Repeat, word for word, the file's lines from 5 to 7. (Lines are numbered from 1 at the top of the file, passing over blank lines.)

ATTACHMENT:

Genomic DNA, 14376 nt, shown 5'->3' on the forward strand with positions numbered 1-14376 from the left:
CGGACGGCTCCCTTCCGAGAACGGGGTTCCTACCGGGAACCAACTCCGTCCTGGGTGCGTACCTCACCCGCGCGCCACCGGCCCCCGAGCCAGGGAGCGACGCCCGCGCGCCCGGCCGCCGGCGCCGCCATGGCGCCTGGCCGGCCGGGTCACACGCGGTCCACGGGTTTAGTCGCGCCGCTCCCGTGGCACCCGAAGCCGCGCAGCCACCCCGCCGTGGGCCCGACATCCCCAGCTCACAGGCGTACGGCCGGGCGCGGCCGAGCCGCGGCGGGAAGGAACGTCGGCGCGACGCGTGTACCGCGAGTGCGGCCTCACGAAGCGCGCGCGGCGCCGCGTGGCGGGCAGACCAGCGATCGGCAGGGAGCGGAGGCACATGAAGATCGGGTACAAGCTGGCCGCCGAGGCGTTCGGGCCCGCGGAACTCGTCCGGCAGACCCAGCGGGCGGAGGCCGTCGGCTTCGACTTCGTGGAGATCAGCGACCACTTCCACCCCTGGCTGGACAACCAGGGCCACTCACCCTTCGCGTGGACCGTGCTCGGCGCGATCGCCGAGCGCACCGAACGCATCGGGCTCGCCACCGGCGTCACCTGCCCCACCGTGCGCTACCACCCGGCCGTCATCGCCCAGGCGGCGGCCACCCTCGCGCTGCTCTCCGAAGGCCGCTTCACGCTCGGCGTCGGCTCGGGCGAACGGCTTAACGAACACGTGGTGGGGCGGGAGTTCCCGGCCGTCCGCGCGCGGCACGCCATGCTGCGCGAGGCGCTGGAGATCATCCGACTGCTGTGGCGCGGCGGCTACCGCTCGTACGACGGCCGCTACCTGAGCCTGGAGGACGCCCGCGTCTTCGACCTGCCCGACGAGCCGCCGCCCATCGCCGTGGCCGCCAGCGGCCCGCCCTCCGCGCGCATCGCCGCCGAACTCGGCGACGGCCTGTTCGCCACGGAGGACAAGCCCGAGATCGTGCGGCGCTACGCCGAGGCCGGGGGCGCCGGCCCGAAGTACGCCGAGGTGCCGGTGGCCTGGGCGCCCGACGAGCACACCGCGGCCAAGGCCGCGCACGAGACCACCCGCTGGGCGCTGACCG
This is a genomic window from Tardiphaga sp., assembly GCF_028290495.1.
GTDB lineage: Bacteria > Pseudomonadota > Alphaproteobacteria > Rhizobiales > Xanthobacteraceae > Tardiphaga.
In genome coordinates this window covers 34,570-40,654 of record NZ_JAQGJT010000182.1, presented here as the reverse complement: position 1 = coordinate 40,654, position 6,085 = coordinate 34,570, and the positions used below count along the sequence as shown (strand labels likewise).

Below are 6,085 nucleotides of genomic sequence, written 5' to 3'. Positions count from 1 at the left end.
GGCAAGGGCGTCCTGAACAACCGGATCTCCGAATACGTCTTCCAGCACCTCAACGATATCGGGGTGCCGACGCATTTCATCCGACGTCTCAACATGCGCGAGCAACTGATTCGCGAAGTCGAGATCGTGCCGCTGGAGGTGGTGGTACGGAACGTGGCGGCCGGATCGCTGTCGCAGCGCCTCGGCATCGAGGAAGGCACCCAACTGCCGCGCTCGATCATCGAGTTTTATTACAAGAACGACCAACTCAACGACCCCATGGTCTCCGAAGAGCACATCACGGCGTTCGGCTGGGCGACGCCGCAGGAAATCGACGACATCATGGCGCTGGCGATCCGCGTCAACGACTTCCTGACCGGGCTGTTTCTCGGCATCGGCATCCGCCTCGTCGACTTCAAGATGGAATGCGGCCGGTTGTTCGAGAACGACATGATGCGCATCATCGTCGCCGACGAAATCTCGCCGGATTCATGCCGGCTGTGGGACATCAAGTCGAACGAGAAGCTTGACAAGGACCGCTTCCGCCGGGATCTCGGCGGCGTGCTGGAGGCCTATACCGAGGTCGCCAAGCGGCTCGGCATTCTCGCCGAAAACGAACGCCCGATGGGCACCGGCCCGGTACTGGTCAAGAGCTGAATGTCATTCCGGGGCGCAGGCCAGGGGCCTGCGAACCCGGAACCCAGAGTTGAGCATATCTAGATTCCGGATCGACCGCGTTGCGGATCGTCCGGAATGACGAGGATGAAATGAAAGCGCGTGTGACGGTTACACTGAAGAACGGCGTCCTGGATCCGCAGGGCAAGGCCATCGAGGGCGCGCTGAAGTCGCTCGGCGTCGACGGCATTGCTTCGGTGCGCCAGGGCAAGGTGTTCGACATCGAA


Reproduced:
In genome coordinates this window covers 34,570-40,654 of record NZ_JAQGJT010000182.1, presented here as the reverse complement: position 1 = coordinate 40,654, position 6,085 = coordinate 34,570, and the positions used below count along the sequence as shown (strand labels likewise).

Below are 6,085 nucleotides of genomic sequence, written 5' to 3'. Positions count from 1 at the left end.
GGCAAGGGCGTCCTGAACAACCGGATCTCCGAATACGTCTTCCAGCACCTCAACGATATCGGGGTGCCGACGCATTTCATCCGACGTCTCAACATGCGCGAGCAACTGATTCGCGAAGTCGAGATCGTGCCGCTGGAGGTGGTGGTACGGAACGTGGCGGCCGGATCGCTGTCGCAGCGCCTCGGCATCGAGGAAGGCACCCAACTGCCGCGCTCGATCATCGAGTTTTATTACAAGAACGACCAACTCAACGACCCCATGGTCTCCGAAGAGCACATCACGGCGTTCGGCTGGGCGACGCCGCAGGAAATCGACGACATCATGGCGCTGGCGATCCGCGTCAACGACTTCCTGACCGGGCTGTTTCTCGGCATCGGCATCCGCCTCGTCGACTTCAAGATGGAATGCGGCCGGTTGTTCGAGAACGACATGATGCGCATCATCGTCGCCGACGAAATCTCGCCGGATTCATGCCGGCTGTGGGACATCAAGTCGAACGAGAAGCTTGACAAGGACCGCTTCCGCCGGGATCTCGGCGGCGTGCTGGAGGCCTATACCGAGGTCGCCAAGCGGCTCGGCATTCTCGCCGAAAACGAACGCCCGATGGGCACCGGCCCGGTACTGGTCAAGAGCTGAATGTCATTCCGGGGCGCAGGCCAGGGGCCTGCGAACCCGGAACCCAGAGTTGAGCATATCTAGATTCCGGATCGACCGCGTTGCGGATCGTCCGGAATGACGAGGATGAAATGAAAGCGCGTGTGACGGTTACACTGAAGAACGGCGTCCTGGATCCGCAGGGCAAGGCCATCGAGGGCGCGCTGAAGTCGCTCGGCGTCGACGGCATTGCTTCGGTGCGCCAGGGCAAGGTGTTCGACATCGAA